Concerned by data showing that the rate of colorectal cancer among young Americans is increasing sharply, the ACS recommends that all adults at medium or low risk be screened for the disease at age 45 instead of age 50, as it recommended it before. Adults in good health, with a medium risk and a life expectancy of more than 10 years, should continue screening up to 75 years, recommends the ACS. People over 76 should talk to their doctor about a screening program. Men and women at high risk, such as patients with a family history of colorectal cancer, may require a more aggressive screening program.
Two-thirds of all colorectal cancer cases are diagnosed in adults aged 55 to 84, according to statistics from the National Cancer Institute 2011-2015. However, a study published in the 2017 Journal of the National Cancer Institute revealed that the number of colorectal cancer diagnoses has increased significantly among young adults over the last 20 years. In fact, "the risk of age-specific colorectal cancer has risen to the level of those born around 1890 (…), highlighting the need for increased awareness among clinicians and the general public," note the authors of the study.
CHA also recommends that physicians offer patients a wider range of colorectal cancer screening tests to choose from, in the hope that more choices will result in more screenings. "Sending to the saying that the best screening test is the one that is done and that is done well, the ACS recommends that patients … be offered a choice of tests based on the availability of tests. High quality options, "said the organization by updating its guidelines. "We hope that the widespread adoption of this directive will have a major impact on the incidence, suffering and mortality caused by colorectal cancer." The ACS advises patients to follow up with colonoscopy if they receive positive results from tests other than colonoscopy.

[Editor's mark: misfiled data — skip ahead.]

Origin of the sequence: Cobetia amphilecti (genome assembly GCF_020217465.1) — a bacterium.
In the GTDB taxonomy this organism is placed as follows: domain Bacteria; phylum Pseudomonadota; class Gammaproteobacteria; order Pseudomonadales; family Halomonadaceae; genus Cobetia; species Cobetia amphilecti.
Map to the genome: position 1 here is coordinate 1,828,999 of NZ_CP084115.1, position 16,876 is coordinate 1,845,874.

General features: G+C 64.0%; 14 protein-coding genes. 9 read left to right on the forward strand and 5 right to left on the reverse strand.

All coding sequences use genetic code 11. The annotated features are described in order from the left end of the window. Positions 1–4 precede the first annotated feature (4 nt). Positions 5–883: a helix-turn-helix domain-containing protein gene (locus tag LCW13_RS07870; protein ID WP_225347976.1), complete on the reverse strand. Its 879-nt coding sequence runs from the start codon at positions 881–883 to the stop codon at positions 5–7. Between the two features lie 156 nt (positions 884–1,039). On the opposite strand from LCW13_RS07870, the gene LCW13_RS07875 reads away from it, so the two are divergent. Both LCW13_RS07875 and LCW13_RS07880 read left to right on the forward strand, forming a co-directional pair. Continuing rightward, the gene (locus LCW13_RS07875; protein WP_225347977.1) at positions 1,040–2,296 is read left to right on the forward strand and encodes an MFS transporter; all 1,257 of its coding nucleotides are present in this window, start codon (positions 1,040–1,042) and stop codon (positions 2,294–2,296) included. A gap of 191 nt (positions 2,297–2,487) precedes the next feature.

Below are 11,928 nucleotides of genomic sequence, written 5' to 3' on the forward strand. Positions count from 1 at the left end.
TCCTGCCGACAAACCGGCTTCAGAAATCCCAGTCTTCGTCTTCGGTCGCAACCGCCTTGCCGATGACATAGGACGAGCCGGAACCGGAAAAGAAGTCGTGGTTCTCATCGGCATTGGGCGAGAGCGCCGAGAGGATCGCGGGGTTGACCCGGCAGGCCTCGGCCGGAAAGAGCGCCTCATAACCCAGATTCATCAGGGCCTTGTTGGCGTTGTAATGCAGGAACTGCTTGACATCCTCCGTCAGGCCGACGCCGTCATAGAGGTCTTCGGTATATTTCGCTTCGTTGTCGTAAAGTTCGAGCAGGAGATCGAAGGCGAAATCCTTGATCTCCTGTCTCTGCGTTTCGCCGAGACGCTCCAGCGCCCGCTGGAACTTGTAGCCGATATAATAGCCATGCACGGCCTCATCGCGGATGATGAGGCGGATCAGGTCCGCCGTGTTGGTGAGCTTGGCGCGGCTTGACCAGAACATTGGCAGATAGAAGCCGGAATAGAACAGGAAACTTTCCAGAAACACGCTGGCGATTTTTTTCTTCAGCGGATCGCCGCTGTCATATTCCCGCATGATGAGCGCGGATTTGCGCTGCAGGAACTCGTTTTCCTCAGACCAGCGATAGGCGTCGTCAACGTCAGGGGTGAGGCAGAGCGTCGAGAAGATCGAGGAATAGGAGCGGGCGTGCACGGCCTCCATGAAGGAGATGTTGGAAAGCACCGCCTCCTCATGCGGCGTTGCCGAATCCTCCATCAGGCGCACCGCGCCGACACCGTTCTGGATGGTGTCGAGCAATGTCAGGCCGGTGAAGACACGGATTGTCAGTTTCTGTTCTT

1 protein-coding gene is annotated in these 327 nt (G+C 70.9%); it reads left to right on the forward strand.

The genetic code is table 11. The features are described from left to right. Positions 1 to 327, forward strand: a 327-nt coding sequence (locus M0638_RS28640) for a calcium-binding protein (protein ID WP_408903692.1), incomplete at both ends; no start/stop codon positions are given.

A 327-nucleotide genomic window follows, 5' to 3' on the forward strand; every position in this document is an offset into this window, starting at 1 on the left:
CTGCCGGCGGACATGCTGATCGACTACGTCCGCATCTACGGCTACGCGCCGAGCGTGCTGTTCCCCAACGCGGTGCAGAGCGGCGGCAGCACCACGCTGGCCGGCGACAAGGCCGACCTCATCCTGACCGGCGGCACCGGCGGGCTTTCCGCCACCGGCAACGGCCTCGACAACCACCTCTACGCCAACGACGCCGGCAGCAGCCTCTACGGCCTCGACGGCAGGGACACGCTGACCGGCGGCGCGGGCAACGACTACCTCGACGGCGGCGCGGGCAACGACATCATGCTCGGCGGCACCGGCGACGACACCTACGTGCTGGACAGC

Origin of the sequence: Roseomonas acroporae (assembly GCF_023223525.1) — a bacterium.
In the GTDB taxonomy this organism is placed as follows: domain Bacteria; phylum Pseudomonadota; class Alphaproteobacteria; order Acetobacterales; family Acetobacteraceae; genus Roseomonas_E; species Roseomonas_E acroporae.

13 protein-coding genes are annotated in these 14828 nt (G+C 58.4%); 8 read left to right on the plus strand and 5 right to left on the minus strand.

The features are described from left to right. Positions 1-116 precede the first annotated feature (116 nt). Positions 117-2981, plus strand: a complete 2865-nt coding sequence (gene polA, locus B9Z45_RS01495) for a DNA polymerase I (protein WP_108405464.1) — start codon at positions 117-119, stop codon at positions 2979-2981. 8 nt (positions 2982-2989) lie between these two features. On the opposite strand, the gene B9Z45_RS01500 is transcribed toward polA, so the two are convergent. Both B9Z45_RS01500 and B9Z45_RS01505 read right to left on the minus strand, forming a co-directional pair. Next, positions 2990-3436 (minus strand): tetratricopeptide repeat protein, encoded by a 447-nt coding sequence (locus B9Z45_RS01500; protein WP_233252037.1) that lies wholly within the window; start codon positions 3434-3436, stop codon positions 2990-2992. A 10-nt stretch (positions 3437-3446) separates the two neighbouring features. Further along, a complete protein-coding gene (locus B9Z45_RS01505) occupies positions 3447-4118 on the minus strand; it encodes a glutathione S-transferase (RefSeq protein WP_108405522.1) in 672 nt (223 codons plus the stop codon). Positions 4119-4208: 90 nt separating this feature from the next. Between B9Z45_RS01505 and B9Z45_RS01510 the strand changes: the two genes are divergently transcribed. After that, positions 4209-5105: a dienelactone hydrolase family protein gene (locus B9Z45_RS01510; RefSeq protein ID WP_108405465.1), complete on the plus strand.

RECOMMENDATIONS INCLUDE (Source: American Cancer Society)
- Fecal immunochemical test every year
- Hypersensitivity, occult blood test in guaiac-based stool every year
- Multi-target stool DNA test (Cologuard) every three years
- Endoscopic examinations or imaging
- Colonoscopy every 10 years
- CT colonography every five years
- Flexible Sigmoidoscopy every five years
By reducing the age recommended for colorectal screening and increasing the number of screening options, the ACS hopes to reduce incidence rates and catch the disease early enough to improve outcomes for more patients. "We have known in recent years that colorectal cancer rates in people over 50, for whom screening is available, have dropped significantly, while colon cancer rates in patients under 50 years of age have increased dramatically, "said Jeffrey Weber, MD, a Gastroenterologist at our Phoenix hospital. "We have long advocated testing for African Americans aged 45 and over because they are at greater risk of contracting the disease, and I believe that starting to screen the rest of the population at age 45 will save many lives. "
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This content is sponsored by Cancer Treatment Centers of America
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